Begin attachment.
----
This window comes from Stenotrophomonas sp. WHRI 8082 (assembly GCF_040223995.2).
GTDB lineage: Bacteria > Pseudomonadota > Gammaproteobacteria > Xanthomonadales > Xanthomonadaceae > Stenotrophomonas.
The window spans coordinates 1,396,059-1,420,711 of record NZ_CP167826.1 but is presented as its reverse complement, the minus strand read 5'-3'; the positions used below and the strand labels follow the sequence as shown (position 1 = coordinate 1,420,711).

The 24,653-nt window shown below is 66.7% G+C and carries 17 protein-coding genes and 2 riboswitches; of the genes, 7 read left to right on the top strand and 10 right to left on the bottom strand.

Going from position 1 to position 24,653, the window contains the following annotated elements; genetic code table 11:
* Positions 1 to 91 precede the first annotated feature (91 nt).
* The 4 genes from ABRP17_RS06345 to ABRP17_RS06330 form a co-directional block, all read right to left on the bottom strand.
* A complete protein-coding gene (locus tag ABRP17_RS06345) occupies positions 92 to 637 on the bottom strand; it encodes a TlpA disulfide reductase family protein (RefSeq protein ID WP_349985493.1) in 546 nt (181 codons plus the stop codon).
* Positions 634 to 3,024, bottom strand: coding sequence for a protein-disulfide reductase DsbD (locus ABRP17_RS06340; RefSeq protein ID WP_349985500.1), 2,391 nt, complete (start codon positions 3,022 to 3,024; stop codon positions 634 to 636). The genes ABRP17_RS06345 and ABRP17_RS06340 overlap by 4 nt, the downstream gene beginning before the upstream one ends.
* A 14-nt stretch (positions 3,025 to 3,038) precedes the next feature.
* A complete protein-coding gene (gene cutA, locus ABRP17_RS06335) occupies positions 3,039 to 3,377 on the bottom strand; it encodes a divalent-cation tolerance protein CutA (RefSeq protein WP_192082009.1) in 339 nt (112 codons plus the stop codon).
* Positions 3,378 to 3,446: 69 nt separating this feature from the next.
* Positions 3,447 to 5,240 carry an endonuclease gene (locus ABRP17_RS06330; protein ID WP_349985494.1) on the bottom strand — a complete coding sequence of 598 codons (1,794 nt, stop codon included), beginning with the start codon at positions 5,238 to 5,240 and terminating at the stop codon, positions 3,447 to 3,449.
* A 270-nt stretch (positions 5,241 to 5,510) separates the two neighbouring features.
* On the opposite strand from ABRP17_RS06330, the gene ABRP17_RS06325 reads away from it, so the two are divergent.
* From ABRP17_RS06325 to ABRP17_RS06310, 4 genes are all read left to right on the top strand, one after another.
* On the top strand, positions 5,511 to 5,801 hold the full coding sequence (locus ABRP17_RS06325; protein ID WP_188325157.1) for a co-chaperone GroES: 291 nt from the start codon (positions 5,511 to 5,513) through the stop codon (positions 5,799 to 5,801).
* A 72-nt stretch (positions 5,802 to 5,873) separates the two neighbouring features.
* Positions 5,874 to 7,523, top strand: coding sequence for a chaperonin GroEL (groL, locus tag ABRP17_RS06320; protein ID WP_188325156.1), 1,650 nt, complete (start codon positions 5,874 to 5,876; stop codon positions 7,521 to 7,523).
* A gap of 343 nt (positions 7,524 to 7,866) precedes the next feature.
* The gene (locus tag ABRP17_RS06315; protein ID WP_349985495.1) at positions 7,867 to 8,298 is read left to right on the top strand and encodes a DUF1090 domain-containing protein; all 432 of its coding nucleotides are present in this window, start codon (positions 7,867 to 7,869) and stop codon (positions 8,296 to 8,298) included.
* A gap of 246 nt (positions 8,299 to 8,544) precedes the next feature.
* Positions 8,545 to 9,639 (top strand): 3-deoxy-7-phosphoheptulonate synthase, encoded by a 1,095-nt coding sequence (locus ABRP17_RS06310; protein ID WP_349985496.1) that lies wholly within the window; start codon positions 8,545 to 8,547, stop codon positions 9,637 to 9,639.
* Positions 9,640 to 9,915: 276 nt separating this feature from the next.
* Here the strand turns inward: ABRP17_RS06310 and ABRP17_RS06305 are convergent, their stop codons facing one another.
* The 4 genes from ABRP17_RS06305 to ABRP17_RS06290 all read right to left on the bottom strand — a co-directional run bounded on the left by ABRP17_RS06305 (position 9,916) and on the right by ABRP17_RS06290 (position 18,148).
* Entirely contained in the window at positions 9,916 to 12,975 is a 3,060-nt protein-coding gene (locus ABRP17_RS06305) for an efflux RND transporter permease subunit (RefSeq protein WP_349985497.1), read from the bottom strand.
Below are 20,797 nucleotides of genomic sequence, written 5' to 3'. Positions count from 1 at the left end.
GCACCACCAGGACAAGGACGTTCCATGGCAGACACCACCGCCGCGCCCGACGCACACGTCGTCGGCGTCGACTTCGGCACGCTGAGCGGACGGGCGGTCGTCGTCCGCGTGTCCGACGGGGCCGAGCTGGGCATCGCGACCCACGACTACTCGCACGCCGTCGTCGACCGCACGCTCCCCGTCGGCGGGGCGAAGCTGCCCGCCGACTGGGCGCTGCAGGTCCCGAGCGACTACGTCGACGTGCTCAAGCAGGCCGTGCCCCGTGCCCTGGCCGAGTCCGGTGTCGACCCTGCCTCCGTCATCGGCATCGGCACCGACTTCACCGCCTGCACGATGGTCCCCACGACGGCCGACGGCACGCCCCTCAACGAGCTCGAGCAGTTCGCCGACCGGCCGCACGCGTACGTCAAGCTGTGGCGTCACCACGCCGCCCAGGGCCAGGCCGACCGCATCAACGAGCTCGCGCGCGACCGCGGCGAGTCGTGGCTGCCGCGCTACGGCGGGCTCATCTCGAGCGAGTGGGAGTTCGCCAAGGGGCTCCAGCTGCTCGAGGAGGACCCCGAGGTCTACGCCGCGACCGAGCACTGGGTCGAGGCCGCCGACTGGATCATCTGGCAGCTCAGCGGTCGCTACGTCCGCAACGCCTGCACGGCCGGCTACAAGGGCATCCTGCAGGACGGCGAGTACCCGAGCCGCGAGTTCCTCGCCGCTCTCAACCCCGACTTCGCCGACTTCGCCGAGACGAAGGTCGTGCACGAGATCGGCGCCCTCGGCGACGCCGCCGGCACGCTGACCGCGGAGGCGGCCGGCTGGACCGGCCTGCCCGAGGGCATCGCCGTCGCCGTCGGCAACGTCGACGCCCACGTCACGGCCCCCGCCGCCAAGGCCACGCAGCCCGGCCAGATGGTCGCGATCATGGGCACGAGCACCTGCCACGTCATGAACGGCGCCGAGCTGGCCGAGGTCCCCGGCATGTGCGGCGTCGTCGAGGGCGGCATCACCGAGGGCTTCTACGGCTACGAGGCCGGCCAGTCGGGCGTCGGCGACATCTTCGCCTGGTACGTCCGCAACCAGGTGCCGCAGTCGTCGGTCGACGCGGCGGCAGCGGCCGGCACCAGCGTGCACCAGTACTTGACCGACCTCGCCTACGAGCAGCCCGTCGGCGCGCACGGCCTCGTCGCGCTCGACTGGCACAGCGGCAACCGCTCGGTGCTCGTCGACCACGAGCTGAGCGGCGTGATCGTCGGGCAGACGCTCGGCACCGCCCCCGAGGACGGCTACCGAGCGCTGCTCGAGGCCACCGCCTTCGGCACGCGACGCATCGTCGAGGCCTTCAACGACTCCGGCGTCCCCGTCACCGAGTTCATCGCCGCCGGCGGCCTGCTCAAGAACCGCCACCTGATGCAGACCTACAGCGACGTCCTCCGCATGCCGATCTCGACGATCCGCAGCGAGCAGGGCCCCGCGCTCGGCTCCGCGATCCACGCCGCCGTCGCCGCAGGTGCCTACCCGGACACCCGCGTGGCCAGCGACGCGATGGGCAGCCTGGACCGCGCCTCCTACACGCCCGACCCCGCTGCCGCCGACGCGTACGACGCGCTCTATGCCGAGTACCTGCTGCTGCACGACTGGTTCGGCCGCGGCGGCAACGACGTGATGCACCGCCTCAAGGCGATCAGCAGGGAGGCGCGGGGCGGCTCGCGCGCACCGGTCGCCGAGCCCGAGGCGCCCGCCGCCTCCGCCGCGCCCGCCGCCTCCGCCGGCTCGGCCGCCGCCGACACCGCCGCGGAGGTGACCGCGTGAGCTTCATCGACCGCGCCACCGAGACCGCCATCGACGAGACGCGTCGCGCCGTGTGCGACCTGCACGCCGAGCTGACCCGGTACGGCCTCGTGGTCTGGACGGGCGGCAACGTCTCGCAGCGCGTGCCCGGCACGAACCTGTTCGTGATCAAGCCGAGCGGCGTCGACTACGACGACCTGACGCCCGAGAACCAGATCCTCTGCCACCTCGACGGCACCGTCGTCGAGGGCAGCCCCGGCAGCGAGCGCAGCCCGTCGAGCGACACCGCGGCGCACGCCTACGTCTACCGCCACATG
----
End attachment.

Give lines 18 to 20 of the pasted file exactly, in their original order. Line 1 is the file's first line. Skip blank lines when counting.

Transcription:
* A 72-nt stretch (positions 5,802 to 5,873) separates the two neighbouring features.
* Positions 5,874 to 7,523, top strand: coding sequence for a chaperonin GroEL (groL, locus tag ABRP17_RS06320; protein ID WP_188325156.1), 1,650 nt, complete (start codon positions 5,874 to 5,876; stop codon positions 7,521 to 7,523).
* A gap of 343 nt (positions 7,524 to 7,866) precedes the next feature.